How To Make Tea

Pouring tea

Whether you are someone who keeps teas from all parts of the world in your cupboard or you just prefer a Lipton teabag, knowing how to make tea can be relaxing and comforting.  Tea preparation also connects you with many cultures around the world and provides an excuse to gather and socialize.  However, making tea is not as easy as just sticking a teabag into some hot water.

  1. Boil water in a tea kettle. The English say that cold water should always be used, never hot, even though it will be boiled.  Tap water is fine, as long as it doesn't have a strong taste of sulfur or any other unpleasant flavor.
  2. Warm the teapot or mugs. Add a little bit of boiling water to the mug or teapot, whichever you are using, and swirl it around.  When the water for tea has boiled, pour the water out of the mug or teapot, which is now warm.  This will prevent your tea from becoming cold too quickly.
  3. Use a tea cozy. It may sound silly, like a sweater for your tea, but tea cozies really do keep the warmth in the teapot very effectively.  Using a tea cozy can enable you to enjoy your pot of tea for longer.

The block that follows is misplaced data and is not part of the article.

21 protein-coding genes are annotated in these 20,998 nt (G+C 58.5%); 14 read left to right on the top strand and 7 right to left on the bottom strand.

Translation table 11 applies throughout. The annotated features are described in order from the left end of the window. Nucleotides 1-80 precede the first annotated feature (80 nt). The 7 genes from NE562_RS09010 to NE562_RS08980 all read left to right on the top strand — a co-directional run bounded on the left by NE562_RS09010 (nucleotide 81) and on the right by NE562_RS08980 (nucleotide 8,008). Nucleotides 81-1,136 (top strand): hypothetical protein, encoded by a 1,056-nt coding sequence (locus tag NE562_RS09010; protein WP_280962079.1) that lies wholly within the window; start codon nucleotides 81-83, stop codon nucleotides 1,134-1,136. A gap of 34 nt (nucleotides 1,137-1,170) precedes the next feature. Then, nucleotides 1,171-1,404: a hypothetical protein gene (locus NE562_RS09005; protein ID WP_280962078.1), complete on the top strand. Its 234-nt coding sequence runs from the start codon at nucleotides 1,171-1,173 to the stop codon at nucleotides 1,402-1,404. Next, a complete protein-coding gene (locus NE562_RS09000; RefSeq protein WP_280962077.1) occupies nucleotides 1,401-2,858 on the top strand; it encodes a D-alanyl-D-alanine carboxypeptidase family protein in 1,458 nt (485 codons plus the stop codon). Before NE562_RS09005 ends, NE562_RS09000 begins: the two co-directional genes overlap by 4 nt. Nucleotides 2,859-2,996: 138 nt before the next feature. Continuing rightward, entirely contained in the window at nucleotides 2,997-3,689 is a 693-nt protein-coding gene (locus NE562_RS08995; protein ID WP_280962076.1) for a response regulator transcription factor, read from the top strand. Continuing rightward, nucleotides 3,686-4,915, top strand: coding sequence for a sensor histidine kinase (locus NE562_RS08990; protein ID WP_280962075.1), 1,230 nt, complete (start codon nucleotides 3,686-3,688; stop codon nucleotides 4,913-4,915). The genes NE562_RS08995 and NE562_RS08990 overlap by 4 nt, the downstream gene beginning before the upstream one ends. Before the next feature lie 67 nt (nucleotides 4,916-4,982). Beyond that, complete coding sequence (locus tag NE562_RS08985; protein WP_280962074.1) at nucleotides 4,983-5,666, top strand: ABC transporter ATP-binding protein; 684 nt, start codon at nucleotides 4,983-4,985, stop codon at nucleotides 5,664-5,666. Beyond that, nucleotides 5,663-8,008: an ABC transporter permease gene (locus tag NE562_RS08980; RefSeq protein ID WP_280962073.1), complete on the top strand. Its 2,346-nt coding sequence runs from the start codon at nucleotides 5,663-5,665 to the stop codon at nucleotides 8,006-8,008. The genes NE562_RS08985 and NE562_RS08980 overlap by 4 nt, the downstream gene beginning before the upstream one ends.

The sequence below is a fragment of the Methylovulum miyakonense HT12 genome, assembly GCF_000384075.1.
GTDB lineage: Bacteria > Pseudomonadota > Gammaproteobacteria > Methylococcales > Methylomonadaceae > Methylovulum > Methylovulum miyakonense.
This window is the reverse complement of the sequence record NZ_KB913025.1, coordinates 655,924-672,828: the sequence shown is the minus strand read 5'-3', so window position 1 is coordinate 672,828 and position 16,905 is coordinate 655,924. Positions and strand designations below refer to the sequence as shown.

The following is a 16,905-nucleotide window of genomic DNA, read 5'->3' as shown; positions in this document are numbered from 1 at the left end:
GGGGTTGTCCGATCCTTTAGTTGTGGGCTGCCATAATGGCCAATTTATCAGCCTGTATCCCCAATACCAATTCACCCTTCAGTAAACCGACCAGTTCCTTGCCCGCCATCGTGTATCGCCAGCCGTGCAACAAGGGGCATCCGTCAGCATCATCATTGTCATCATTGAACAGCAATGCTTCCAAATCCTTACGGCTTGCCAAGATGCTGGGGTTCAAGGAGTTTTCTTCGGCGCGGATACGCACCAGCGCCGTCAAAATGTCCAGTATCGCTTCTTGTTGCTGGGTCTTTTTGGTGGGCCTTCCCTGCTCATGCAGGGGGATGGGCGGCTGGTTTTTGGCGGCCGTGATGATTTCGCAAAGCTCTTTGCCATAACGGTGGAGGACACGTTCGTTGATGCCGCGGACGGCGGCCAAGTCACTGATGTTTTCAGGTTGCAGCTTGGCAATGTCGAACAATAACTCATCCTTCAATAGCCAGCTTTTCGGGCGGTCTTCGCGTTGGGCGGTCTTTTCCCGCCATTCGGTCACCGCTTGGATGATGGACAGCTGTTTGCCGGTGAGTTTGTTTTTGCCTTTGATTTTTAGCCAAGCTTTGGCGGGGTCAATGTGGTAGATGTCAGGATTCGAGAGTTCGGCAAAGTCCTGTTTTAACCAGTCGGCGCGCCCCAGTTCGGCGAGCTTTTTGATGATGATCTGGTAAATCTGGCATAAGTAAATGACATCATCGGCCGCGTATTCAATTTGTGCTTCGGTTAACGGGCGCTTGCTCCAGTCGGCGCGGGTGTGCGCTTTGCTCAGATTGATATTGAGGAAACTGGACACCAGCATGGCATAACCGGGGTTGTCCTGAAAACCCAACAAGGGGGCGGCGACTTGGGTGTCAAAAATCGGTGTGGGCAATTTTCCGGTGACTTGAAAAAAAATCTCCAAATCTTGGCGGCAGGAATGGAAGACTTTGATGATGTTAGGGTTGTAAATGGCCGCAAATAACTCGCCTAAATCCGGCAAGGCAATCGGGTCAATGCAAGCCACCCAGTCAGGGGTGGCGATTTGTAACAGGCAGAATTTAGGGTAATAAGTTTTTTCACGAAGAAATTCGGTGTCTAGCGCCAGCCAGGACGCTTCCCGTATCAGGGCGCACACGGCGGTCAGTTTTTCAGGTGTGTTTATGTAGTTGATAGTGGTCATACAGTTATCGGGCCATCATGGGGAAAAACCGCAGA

4. Add the tea.  Tea can be loose or come in bags.  If the tea is already bagged, it is measured for you.  If it is loose, you will need to use an infuser or a tea strainer.  How to specifically prepare the tea differs by type of tea.
  5. For black tea: bring the water to a rolling boil and add one tea bag or teaspoon of loose tea per cup of water.  Steep the tea for three to five minutes.
  6. For green tea: heat water until almost boiling, or let water boil and then cool for ten minutes.  Add one teaspoon of loose-leaf tea or one teabag per cup of water and steep for one to two minutes.
  7. For white tea: heat the water as if you are preparing green tea, but steep the tea for three to ten minutes.
  8. For oolong tea: bring water just barely to a boil.  Steep one teaspoon of loose-leaf tea or one teabag per cut of water for three to seven minutes.
  9. Serve your tea.  Tea can be served with lemon or milk (not both, as the milk will curdle) and sugar or honey for sweetness, according to taste.

In between servings, store your tea in airtight containers so that it does not become stale by being exposed to oxygen or moisture.  Making tea can be a comforting ritual that can start your day off right or put a good end on a long day.


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